Friday, December 31, 2004

Best of 2004

OK, I almost wasn't going to do it, but what the heck--here is my 2004 round-up/best of post. (Note no list is in any particular order. I just like them.)

Best/Favorite Books of 2004

GOEST, by Cole Swensen. National Book Award finalist, this poetry collection is intense and beautiful. Explores the white spaces, the invisible, and the “living windows.” (For more, click here.)

DOOR IN THE MOUTAIN: NEW AND COLLECTED POEMS, 1965-2003, by Jean Valentine; National Book Award Winner. Not a totally fair choice, since I read many of these poems in previous years, but one of my favorite poets. And it is great to have them all in one place.

UP TO SPEED, by Rae Armantrout, tight, concise, edgy, and wholly original. Armantrout is one of our best poets, and a new book from her is always reason to celebrate. Plus, who can resist a book that exposes the narcissistic pleasures of writing:

In order to write
you must fall in love

with your own thought
every time.

(Bloggers beware.)

GOLDBEATER’S SKIN, by G.C. Waldrep (really a 2003 book, but I read it this year, I really liked it, and I am making the rules.) Post-modern Amish poetry? Yes. Waldrep, who has a Ph.D. in American History, converted to the Amish faith and lived in an Amish community from 1990 to 1995. He began his writing career as a teenager, publishing two volumes on the cemeteries of Halifax County, MA. His poetry is rich, intelligent and full of verbal and imaginative acrobatics; Robert Penn Warren meets Wallace Stevens.

Winner of the Colorado Prize. For an interview, click here.

THE DEVIL’S HIGWAY, by Luis Alberto Urrea; Winner of the 2004 Lannan Foundation LiteraryAward for Nonfiction, a searing account of 26 Mexican immigrants who crossed the border into Arizona via a 110-degree desert, only 12 survived.

Best Manuscripts I Read in 2004 That Will be Published in 2005

THE HA-HA, by Dave King (Jan. 2005); A beautiful debut novel that explores the silent world of Howard Kapostash, a Vietnam vet who due to injuries received in the first few days in country cannot speak, read, or write. Howard has settled into a decent, routine life that is shattered when he must care for a young boy—an amazing story that explores the nature of relationships and language told with luminous clarity.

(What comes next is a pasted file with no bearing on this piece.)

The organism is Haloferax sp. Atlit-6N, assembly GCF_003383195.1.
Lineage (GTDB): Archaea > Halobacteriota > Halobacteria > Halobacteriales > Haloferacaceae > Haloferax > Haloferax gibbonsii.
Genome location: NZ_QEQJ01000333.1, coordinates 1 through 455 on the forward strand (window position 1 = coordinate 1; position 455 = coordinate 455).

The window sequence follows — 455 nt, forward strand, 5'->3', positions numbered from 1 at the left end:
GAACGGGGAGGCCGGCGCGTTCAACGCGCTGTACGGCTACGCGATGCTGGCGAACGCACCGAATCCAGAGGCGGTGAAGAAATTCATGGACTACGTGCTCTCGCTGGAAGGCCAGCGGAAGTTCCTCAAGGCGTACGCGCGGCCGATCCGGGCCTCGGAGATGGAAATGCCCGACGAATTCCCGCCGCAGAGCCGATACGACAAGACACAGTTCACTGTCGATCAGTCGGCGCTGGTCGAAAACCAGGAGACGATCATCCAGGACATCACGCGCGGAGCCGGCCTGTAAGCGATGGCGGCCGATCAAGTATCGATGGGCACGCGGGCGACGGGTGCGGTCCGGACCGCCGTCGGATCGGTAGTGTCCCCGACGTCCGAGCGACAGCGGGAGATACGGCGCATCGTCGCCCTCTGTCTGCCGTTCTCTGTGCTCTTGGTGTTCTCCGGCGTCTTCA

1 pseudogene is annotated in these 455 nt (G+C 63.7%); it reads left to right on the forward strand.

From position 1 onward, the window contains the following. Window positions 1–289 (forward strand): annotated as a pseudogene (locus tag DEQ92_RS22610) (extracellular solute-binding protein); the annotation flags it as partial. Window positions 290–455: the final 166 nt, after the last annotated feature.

THE HISTORIAN, by Elizabeth Kostova (June 2005). Imagine Arturo Perez-Reverte and John LeCarre teaming up to write a book about Dracula alive and well in the 20th century. A great romp through history, dusty archives, Turkey, France, and 1950’s Eastern Europe.

DRAMA CITY, by George Pelecanos (March 2005). Pelecanos is our best writer of crime fiction, and one of our best writers in any genre. Pelecanos combines great stories, great characters, and great dialogue, with an intense examination of good and evil. Any book by him is worth reading.

(Disclosure: I work for the publisher of these books. That doesn’t mean they aren’t great books, just that when it comes to fiction I get to combine work with pleasure, but it also limits everything else I want to read.)

Books From 2004 That I Really Want To Read But Haven’t Got To Yet


SNOW, by Orhan Pamuk. A great writer – should definitely be a candidate for the Nobel.

THE SELF-DISMEMBERED MAN, by Guillaume Apollinaire, trans. By Donald Revell. The great surrealist, who died on Armistice Day, exposes the horror and contradictions of the birth of the Modern in this collection of his later poems.

Best Jazz CDs

STRANGE LIBERATIONS, Dave Douglas. Beautiful and witty. At times reminiscent of Miles Davis’ In A Silent Way, yet original and innovative. (More here.)

SUSPENDED NIGHT, Tomasz Stanko Quartet. New Europe does jazz right. Polish trumpeter Stanko has produced a powerful, lyrically intense gem.

CHANGING PLACES, Tord Gustaven Trio. A 2003 release, but on Amazon it is currently the #2 CD in Chile, and I bought it this year, so I am counting it. Norwegian pianists Gustaven’s most recent release is beautiful and haunting. Bill Evans would approve.

CELESTIAL MECHANIX: BLUE SERIES MASTERMIX. DJ Spooky works his magic on tracks from Mathew Shipp’s innovative Blue Series. Postmodern jazz meets hip-hop electronica.
MYLAB, Mylab. Eclectic wonder. If you took jazz, funk, pop, electronica, samples, amazing musicians and threw them in an aural mixer, you would get Mylab – the future of jazz.

Best Discovery/DVD Release

FREEKS AND GEEKS (THE COMPLETE SERIES). Maybe the best TV series ever. Poignant and funny. Wonderful writing, amazing acting, convincing characters. A very sensitive and accurate portrait of high school in the 80’s. Only 18 episodes where aired on NBC in 1999, insuring this series status as a cult classic.